Essay by Eric Worrall
Just what we need, right? A board game designed to make kids feel even more miserable and guilty about climate change.
Finnish School Children Solve This Climate Puzzle Every Year. Can You?
The Climate Puzzle, a board game developed by Danish climate company D-mat, uses emissions data to show players how to live more sustainably.
Every year, hundreds of teenagers in Lahti, Finland, play a game.
Instructors pull out a large board with a series of squares, each labeled with a climate-friendly action. “I will reduce the energy of doing laundry,” reads one. “I will buy items secondhand or recycled (90% of purchased items),” goes another. “I will favour organic food.” “I will try a vegan diet (12 months/person/year).” “I will favour sustainable services.” The size of each square corresponds with the impact of the action it outlines; the square about eating organic, for example, is less than a tenth the size of the one about going vegan.
This is the Climate Puzzle, a board game developed by Finnish sustainability company D-mat Ltd.and purchased for Lahti’s schools to help students learn to live more sustainably. The game uses emissions data from “1.5-Degree Lifestyles,” a study that D-mat Chief Executive Officer Michael Lettenmeier helped write, which calculates how much carbon each person can emit to keep global warming below the 1.5C threshold outlined in the Paris Agreement. Numerically, the report suggests an individual carbon budget of 2.5 tonnes of CO2 equivalent per person per year by 2030. Practically, that means many people would need to dramatically change how they travel, eat and vacation in an ever-warming world.
“This puzzle means that we have a whole box of different options to decrease carbon footprints,” Lettenmeier says. His ideal outcome is for players to pick the right squares for the board and then try to implement those behaviors in their real lives.
“It’s quite a guilt-inducing area,” Akenji says. “We have to be careful to understand where individual agency comes in, collective responsibility comes in, and where policies and businesses need to take responsibility for this.”
Read more: https://www.bloomberg.com/news/articles/2023-03-18/what-can-you-do-to-stop-climate-change-a-board-game-has-answers?leadSource=uverify%20wall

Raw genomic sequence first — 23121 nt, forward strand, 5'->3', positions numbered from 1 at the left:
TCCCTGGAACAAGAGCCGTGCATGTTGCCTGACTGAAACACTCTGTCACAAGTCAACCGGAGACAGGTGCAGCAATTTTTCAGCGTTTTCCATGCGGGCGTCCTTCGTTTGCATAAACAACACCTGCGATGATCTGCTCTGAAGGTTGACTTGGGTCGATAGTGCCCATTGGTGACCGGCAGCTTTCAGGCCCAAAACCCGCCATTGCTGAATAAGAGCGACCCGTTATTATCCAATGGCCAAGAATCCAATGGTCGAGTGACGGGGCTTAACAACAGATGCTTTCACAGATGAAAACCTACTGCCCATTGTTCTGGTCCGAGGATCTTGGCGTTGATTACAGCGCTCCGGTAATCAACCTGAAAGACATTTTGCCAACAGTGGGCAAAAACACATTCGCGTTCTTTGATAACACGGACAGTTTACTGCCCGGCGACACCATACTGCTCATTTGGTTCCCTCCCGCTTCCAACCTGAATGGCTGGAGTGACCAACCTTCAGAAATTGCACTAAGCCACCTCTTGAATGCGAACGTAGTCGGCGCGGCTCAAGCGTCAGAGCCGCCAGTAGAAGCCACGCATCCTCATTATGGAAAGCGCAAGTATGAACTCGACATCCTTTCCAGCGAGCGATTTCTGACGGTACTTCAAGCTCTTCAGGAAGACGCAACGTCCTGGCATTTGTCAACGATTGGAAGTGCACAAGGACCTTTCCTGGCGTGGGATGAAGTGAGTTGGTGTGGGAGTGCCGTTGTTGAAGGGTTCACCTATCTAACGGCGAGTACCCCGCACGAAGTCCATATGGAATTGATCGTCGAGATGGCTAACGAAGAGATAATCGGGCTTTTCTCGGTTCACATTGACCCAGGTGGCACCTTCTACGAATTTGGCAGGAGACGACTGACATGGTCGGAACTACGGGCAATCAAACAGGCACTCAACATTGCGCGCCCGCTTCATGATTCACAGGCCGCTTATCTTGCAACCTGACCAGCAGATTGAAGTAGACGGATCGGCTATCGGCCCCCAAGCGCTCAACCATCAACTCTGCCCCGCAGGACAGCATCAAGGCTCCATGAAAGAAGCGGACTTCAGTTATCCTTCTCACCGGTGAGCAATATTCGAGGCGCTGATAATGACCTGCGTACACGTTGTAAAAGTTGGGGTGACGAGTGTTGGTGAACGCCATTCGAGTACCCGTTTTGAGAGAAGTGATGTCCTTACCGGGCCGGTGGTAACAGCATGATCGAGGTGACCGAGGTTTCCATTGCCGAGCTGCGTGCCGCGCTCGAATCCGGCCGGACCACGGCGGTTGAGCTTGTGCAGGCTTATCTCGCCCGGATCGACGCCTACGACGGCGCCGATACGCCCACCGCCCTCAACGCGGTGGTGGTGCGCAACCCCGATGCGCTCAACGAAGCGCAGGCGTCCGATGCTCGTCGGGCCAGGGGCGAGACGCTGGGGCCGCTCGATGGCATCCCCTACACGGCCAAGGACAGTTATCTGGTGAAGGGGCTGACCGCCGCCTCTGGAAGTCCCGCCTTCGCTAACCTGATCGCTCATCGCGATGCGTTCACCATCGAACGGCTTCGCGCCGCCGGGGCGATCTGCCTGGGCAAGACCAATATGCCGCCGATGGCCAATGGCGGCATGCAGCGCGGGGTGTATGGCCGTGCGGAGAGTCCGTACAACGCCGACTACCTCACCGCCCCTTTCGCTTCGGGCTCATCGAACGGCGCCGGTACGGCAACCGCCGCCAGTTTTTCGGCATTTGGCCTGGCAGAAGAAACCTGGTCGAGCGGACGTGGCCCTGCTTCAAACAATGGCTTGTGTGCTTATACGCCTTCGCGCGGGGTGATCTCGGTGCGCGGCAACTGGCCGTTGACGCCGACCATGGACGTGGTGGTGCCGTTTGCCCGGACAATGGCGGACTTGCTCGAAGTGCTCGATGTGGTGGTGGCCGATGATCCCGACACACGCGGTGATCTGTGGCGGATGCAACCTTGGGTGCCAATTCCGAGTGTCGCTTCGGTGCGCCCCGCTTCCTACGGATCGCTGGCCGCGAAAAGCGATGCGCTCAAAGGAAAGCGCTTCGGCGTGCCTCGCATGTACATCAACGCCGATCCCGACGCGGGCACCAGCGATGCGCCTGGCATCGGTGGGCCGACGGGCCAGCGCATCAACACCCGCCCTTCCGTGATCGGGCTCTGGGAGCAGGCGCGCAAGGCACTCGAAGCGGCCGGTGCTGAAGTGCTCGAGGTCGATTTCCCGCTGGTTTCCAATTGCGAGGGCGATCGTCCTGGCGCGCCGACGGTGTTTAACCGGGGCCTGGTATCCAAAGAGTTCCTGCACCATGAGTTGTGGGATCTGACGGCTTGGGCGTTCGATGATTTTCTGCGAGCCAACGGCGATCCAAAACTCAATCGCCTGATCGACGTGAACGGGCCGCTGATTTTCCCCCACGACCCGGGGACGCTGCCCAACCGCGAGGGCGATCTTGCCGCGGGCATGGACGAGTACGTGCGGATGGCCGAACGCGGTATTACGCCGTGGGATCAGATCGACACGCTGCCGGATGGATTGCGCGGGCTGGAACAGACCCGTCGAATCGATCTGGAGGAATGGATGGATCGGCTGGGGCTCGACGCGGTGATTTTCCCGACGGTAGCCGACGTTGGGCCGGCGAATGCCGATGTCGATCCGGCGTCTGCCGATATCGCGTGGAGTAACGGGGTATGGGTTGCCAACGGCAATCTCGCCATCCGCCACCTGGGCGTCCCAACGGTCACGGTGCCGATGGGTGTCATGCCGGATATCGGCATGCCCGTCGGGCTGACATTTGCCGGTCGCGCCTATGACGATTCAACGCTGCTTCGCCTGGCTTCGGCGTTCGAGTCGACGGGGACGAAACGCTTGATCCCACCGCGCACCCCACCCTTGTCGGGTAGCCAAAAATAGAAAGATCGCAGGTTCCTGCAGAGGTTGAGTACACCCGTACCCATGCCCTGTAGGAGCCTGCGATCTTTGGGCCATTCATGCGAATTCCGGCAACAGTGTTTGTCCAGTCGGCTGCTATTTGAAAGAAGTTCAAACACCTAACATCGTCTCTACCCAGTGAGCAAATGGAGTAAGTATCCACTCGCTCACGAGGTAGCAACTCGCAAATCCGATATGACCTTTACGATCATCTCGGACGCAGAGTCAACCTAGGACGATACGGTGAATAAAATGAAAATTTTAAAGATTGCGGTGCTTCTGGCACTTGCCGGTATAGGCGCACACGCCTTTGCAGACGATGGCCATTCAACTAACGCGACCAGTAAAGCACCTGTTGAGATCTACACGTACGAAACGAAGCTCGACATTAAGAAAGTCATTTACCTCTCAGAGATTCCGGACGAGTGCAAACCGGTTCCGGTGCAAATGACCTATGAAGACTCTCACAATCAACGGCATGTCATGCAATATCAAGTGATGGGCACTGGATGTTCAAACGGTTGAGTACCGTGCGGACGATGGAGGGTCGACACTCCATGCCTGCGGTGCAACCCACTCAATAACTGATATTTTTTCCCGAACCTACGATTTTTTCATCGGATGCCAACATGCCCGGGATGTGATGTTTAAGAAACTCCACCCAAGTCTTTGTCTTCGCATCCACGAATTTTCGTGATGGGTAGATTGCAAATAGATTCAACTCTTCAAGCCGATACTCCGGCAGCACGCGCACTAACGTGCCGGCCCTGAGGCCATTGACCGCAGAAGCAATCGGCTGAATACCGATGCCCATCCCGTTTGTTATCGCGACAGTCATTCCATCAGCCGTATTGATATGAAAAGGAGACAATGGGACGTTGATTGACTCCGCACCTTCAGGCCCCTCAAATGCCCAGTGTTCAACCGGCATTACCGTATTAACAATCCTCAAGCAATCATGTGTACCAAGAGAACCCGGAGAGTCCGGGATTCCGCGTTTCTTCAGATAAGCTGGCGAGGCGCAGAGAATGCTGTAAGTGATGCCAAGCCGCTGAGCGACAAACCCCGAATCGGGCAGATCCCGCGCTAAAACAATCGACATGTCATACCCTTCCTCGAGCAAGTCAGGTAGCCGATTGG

To say I don’t think this idea is helpful is an understatement. Kids are already so upset by climate change it is driving some of them to destroy themselves with hard drugs.
The following is testimony from Dr. Alex Wodak, a high profile Australian expert on drug rehabilitation, to an ice addition inquiry in NSW in
First, the threshold step is redefining drugs as primarily a health and social issue rather than primarily a law enforcement issue. Second, drug treatment has to be expanded and improved until it reaches the same level as other health services. Third, all penalties for personal drug use and possession have to be scrapped.
Fourth, as much of the drug market as possible has to be regulated while recognising that part of the drug market is already regulated, such a methadone treatment, needle and syringe programs, medically supervised injecting centres. It will, of course, never be possible to regulate the entire drug market. We have regulated parts of the drug market before. Edible opium was taxed and regulated in Australia until 1906 and in the United States Coca-Cola contained cocaine until 1903.
Fifth, efforts to reduce the demand for powerful psychoactive drugs in Australia have had limited benefit and require a new focus. Unless and until young Australians feel optimistic about their future, demand for drugs will remain strong. Young people, understandably, want more certainty about their future prospects, including climate, education, jobs and housing affordability. Change will be slow and incremental, like all social policy reform.
As Herb Stein, as adviser to President Nixon said:
Things that cannot go on forever don’t.
Drug prohibition cannot go on forever and will be replaced by libertarian paternalism. Thank you.
Source: Wayback Machine
What can I say? I guess climate activists don’t see anything wrong with making kids feel miserable and guilty, providing it produces the outcome they want. They’ll keep producing this kind of material, as long as there are adults who are crazy enough to buy such things.
via Watts Up With That?
March 20, 2023 at 12:55AM